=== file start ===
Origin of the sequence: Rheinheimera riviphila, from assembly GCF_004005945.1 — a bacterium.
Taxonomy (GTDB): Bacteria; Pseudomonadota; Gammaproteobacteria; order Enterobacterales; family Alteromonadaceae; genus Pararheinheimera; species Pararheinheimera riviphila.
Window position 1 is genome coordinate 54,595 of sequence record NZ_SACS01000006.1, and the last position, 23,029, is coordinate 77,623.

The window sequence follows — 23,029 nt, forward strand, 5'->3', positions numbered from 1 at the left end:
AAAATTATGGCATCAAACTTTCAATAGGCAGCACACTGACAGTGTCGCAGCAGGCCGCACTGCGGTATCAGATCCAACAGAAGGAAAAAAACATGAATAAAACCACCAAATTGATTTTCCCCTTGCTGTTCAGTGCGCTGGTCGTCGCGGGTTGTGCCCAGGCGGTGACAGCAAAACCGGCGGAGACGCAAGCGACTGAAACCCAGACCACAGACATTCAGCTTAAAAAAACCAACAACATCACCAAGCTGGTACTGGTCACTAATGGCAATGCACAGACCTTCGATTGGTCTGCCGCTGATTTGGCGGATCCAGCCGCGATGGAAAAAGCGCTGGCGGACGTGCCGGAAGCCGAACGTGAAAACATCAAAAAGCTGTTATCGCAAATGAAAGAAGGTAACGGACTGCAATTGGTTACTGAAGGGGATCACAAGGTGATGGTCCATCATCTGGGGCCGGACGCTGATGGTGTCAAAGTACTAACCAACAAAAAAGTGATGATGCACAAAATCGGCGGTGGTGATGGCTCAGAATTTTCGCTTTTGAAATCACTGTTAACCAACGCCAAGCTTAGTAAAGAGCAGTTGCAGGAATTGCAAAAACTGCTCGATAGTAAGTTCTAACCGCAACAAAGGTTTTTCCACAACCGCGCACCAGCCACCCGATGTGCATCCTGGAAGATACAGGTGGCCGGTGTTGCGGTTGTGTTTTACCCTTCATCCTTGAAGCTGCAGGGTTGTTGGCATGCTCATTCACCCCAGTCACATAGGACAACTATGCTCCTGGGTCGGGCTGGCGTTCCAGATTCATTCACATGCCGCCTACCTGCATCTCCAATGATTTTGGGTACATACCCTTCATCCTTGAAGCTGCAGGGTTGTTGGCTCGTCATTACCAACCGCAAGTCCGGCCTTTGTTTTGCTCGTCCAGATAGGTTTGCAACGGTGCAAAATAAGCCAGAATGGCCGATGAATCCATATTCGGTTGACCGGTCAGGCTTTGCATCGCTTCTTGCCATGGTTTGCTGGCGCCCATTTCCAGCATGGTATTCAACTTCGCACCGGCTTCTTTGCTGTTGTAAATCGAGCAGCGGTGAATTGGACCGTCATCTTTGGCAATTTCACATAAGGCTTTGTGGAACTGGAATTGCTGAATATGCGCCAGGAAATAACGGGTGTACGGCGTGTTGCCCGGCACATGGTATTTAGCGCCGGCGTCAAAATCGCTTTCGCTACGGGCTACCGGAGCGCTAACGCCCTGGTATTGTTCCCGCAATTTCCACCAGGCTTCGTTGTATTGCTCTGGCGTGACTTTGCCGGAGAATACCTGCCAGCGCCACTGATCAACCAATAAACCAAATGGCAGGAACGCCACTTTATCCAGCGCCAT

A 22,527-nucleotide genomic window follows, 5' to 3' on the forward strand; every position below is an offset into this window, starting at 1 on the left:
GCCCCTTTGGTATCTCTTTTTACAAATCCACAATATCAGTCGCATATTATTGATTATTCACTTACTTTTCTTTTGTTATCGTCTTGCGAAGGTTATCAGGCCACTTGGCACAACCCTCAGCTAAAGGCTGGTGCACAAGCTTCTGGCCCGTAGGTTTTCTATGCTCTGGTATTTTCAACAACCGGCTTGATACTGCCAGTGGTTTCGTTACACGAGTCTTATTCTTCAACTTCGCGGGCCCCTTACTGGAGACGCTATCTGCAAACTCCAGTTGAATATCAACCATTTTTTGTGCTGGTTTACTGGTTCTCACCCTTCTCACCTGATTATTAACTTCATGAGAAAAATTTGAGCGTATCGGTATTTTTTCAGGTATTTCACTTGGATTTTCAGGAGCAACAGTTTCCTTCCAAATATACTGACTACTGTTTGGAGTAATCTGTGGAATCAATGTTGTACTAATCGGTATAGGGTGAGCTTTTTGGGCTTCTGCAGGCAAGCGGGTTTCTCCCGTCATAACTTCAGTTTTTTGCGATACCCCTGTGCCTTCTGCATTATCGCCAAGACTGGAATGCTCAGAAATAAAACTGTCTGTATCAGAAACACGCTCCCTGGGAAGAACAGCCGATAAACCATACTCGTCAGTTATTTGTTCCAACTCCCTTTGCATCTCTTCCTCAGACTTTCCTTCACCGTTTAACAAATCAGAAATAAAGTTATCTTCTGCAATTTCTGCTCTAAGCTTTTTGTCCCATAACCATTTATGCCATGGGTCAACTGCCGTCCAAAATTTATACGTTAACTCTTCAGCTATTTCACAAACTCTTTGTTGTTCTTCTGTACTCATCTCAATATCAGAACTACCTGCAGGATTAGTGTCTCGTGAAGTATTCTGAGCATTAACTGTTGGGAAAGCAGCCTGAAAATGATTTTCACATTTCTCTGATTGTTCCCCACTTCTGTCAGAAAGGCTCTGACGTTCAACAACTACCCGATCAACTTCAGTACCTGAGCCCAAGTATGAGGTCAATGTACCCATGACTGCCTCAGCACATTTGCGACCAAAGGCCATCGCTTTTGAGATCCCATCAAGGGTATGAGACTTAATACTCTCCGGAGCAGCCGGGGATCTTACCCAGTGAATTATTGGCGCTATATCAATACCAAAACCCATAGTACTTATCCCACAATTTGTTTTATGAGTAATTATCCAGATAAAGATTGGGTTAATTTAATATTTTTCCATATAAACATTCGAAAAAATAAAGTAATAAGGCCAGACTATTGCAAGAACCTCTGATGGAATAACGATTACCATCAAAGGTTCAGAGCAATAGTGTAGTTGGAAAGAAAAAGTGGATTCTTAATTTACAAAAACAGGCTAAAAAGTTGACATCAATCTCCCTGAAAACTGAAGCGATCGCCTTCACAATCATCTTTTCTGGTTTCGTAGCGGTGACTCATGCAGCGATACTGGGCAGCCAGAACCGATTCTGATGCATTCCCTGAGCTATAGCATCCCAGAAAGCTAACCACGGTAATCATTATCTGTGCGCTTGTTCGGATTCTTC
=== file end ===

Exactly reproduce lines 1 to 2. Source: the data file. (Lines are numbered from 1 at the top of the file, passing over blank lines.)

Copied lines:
Origin of the sequence: Rheinheimera riviphila, from assembly GCF_004005945.1 — a bacterium.
Taxonomy (GTDB): Bacteria; Pseudomonadota; Gammaproteobacteria; order Enterobacterales; family Alteromonadaceae; genus Pararheinheimera; species Pararheinheimera riviphila.